"Bersiap" refers to a period at the beginning of the Indonesian Revolution after the declaration of Indonesian independence on 17 August 1945. In January 2022, Bonnie Triyana, a guest curator of the upcoming "Revolusi" exhibit at the Rijksmuseum, explained that the term is problematic because it conjures racialized images of violence committed specifically by young Indonesian men. Instead, Triyana and others argue, it is important to understand this period and its events in the broader violent context of colonialism, World War II, and Indonesia's four-year struggle for independence. Triyana's piece was met with backlash from the Dutch Indo-European community and from the Rijksmuseum. (Here radio program OVT covers the controversy.)
The issue of changing language is of interest to PICCH's investigations of the colonial archive. Over time, certain widely used terms become outdated, often due to societal reexamination of their connections to particular ideologies. One way to deal with this in the archive is by using a thesaurus that links historical and contemporary terms. Searching a term like "bersiap" in the archive demonstrates how a controversial word traces a historical story about its own meaning, told in media and in metadata
Metadata thesauri and beyond
How can cultural heritage institutions like Sound & Vision negotiate such debates and support users in their own investigations of complicated and contested histories? While perhaps, as one letter to the NRC about "bersiap" reads, “a [historical] fact cannot be racist,” language and images can certainly be racializing and can influence the way we frame and understand the factual events of history in their causes and effects. The debate over "bersiap" highlights why the curation of audiovisual media archives, attention to changing language, and the use of tools such as thesauri are all both very important and potentially quite sensitive. Beyond tools like thesauri, it is crucial for heritage institutions to facilitate access for user groups with different perspectives on history and to offer them the possibility to critique and contribute to metadata classifications. Certainly, in this case, an Indonesian researcher would have different terminologies for searching this history compared to someone with a Dutch or Indo-European perspective. A metadata thesaurus is one small tool in a much broader challenge for heritage institutions to weigh and balance many different perspectives on contested histories.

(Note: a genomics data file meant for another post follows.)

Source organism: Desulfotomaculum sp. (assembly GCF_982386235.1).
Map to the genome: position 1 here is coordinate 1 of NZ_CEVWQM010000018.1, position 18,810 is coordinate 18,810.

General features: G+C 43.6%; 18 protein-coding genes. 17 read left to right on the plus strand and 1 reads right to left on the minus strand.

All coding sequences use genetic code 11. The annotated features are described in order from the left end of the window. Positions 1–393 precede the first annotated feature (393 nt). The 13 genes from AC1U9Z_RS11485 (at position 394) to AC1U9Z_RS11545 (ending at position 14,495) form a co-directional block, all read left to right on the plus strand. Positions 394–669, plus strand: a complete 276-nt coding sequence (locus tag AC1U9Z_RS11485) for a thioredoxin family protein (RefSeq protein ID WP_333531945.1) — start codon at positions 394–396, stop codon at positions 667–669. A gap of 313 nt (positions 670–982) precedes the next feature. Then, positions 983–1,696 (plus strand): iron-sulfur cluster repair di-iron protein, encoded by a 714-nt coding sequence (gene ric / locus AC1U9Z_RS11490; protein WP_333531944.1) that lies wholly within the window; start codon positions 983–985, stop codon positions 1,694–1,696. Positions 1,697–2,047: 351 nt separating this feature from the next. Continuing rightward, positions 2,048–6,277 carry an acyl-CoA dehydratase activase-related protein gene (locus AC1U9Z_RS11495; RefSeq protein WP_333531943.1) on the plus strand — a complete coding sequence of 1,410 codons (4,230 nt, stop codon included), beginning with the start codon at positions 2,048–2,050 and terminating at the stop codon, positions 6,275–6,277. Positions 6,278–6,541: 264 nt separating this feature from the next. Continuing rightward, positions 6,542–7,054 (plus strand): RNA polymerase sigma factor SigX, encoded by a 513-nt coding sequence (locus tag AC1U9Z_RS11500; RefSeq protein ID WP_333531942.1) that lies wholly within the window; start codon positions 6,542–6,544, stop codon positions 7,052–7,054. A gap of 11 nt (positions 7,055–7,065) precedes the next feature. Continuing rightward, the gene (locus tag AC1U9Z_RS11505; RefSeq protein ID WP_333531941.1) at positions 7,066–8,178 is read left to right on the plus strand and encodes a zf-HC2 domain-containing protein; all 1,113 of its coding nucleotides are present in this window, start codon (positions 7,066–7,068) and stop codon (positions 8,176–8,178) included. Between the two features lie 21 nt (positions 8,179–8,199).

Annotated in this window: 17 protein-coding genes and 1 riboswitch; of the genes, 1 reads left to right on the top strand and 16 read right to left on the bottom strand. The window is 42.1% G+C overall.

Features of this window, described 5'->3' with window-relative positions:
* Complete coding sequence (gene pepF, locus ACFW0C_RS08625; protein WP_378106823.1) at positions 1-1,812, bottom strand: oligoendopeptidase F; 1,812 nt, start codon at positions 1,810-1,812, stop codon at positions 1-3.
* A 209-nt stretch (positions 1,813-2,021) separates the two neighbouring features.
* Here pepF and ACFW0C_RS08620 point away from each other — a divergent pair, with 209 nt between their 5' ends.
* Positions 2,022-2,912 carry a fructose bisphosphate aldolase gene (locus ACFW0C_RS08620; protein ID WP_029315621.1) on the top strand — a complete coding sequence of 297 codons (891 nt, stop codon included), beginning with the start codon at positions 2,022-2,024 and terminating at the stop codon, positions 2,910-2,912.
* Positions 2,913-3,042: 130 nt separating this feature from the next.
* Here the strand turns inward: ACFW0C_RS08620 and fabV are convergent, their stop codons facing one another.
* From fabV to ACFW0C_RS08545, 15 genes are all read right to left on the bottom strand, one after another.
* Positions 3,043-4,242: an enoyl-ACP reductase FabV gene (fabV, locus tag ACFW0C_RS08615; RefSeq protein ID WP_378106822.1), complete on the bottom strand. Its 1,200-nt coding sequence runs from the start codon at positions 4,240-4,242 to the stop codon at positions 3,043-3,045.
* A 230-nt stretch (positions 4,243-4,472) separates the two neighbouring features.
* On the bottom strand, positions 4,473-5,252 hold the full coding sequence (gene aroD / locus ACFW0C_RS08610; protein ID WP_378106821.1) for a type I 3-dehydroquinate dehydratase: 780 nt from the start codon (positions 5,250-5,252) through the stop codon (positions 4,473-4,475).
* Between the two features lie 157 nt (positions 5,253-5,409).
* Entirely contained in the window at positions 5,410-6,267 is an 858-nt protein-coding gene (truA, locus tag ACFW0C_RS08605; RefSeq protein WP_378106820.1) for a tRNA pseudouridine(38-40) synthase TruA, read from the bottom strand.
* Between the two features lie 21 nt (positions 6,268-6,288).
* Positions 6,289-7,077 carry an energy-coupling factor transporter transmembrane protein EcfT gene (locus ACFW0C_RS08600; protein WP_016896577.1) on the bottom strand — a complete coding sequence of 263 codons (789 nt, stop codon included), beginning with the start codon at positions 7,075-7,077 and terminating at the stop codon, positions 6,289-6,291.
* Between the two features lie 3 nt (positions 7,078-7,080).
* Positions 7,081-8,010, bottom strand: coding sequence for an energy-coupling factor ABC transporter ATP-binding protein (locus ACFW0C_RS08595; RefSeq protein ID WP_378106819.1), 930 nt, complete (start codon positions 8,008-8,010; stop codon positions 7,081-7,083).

Emily Hansell Clark is a postdoctoral researcher at the Vrije Universiteit Amsterdam, appointed to the project Polyvocal Interpretations of Contested Colonial Heritage (PICCH). An ethnomusicologist by training, her research interests include music and sound, migration, and Dutch colonial history.